The idea of starting a Los Angeles winery is a compelling narrative. Who doesn’t want to drink local wine? Apart from the touristy San Antonio winery and Rupert Murdoch’s Bel Air vanity project Moraga, Angeleno Wines is the sole commercial winery in the city of Los Angeles or its immediate environs.
Jasper Dickson’s motivation in his local winemaking concept should probably be looked at foremost in terms of utilitarian convenience: If you live in a place and make wine, its easier to make wine from that place. Still, he’s obviously on to something bigger. Jasper has drawn on an opportunity to stake out a claim to the revived legacy of Los Angeles wine production. This revival is necessarly linked with but happening at a delay from the locavore movement in food and drink that has been the norm in Los Angeles for years now. Why is this?
Well, the reason that there is no longer a wine industry in Los Angeles is because land for homes and office buildings is worth more than for grape vines. So, winemakers have gone elsewhere. But, if one is determined to find grapes, one can. Jasper found his grapes in Agua Dulce, about an hour outside of L. A. proper and at first, he brought them north to a crushpad in San Benito county, all the while with his eye out for a place in L. A. to make his wine. That reality happened in time for the 2018 vintage and Angeleno Wine currently is located north of Chinatown.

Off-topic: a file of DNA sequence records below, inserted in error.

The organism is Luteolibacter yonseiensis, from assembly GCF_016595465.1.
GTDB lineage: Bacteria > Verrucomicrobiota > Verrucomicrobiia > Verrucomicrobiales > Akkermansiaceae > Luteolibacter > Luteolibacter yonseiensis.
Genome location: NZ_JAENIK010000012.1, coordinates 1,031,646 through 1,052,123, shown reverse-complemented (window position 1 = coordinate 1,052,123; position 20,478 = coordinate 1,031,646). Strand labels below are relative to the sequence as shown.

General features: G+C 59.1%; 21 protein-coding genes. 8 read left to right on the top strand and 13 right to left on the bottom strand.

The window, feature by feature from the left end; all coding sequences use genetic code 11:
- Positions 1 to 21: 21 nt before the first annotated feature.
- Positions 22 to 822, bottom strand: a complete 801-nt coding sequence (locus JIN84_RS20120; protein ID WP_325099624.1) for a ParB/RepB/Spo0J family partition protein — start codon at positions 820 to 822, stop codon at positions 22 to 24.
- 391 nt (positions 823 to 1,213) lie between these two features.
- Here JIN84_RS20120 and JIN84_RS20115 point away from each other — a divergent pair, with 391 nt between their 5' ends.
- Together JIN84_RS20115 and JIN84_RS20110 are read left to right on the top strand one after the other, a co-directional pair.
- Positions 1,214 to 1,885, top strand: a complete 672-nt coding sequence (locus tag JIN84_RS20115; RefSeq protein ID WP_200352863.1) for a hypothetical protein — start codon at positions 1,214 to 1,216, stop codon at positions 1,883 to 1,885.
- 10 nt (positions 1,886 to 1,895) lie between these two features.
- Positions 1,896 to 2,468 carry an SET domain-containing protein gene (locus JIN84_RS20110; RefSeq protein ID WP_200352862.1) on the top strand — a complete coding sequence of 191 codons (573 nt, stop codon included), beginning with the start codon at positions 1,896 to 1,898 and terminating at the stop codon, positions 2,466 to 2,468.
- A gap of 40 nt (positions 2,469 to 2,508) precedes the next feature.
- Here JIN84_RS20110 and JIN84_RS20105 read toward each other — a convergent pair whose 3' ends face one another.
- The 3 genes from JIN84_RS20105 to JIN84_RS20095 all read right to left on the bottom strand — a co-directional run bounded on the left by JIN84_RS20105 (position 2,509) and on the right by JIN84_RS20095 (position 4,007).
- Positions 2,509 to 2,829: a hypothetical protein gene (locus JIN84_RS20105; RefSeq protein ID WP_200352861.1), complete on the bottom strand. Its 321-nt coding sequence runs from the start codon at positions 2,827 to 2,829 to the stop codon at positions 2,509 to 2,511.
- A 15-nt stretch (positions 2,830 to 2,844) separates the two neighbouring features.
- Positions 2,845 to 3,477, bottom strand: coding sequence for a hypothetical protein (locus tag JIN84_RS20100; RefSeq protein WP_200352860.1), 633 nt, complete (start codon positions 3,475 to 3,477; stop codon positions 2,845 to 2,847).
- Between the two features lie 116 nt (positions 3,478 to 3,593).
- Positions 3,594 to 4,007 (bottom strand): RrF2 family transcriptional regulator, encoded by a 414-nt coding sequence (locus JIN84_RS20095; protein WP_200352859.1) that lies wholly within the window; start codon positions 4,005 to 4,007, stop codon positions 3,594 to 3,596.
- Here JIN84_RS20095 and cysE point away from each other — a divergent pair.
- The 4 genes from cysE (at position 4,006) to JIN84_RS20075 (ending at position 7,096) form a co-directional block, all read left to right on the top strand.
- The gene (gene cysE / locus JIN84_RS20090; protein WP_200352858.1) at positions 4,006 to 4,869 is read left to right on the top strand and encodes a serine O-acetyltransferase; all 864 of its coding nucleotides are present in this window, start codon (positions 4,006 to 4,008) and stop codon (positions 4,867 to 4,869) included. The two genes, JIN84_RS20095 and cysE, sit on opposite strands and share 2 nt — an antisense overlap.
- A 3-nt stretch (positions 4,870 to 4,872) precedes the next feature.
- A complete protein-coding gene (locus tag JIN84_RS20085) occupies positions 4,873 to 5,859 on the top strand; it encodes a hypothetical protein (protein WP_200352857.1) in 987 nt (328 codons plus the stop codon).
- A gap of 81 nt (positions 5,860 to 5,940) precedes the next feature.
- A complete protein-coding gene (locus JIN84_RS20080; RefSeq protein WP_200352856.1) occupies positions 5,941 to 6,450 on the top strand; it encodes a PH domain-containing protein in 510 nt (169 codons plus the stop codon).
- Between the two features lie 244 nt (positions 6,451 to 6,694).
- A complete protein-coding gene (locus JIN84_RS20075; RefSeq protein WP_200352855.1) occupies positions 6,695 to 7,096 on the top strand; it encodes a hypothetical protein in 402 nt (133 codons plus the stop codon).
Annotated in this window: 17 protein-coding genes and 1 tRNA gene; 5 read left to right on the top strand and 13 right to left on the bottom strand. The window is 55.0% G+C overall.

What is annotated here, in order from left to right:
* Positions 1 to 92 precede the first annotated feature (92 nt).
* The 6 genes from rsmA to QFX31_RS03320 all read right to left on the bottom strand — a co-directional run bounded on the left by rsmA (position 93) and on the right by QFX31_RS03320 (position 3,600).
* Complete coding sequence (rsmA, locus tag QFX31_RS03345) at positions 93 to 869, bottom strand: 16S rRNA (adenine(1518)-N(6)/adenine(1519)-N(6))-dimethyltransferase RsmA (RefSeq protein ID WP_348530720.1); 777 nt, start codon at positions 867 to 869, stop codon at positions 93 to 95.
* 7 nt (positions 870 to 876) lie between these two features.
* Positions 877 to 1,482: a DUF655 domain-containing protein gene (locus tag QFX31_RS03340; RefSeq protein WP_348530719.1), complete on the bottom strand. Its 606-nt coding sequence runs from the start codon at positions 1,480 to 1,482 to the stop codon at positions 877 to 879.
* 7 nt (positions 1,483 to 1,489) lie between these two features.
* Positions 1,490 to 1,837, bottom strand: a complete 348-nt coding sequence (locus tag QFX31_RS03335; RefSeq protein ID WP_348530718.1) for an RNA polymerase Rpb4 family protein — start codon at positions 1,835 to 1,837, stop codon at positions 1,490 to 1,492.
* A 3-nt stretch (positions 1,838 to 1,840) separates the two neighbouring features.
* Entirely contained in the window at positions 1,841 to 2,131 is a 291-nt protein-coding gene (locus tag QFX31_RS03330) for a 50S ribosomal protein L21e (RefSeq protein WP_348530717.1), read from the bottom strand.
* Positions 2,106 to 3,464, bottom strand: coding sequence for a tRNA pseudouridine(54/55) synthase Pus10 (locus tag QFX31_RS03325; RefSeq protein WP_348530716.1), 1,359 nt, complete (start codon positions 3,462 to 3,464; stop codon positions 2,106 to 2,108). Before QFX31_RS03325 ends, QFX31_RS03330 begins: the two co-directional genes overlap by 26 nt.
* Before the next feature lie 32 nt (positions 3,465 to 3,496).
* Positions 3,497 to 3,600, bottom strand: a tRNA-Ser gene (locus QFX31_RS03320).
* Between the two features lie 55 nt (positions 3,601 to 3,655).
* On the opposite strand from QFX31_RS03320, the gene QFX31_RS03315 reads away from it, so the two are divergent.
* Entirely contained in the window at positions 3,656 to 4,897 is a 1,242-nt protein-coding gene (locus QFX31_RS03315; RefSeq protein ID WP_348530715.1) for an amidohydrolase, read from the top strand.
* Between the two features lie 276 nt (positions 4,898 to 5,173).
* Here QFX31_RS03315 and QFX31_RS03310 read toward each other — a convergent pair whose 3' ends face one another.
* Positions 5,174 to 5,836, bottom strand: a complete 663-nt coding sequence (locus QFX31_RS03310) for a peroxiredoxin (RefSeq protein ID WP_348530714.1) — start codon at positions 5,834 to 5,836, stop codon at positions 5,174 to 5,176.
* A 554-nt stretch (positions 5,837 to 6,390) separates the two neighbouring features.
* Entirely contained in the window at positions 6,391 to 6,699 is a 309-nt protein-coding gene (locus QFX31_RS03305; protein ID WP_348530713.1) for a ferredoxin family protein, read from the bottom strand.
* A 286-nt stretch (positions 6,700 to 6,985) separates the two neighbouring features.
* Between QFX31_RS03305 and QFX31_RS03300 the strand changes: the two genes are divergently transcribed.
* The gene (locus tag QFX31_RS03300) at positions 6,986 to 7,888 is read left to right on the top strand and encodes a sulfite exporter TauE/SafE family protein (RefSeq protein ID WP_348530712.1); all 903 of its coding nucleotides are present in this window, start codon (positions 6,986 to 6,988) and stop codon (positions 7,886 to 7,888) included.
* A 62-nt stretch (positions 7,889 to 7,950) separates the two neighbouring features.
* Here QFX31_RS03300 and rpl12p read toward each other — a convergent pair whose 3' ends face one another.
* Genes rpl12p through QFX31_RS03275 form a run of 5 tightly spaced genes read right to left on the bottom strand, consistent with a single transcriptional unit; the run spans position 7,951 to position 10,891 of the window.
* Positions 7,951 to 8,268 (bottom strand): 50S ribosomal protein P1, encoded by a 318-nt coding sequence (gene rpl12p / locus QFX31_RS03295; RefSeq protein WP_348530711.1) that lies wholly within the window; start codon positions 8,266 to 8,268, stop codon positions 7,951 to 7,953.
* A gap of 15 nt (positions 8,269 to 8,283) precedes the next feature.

Having points of civic pride like the Dodgers or the Walk of Fame are endemic to the allure of a city and for all the regionalities of Los Angeles, there are a multitude of these points. The history of Los Angeles is short by some measure, but the legacy of the Los Angeles wine industry goes back to its beginnings as a post-mission settlement. Angeleno Wine will qualify as a point of pride and most likely a successful business: a quality wine producer steeped in the history of the city. Incidentally, the facility and wine bar is pretty much at ground zero to L. A.’s original vine plantings.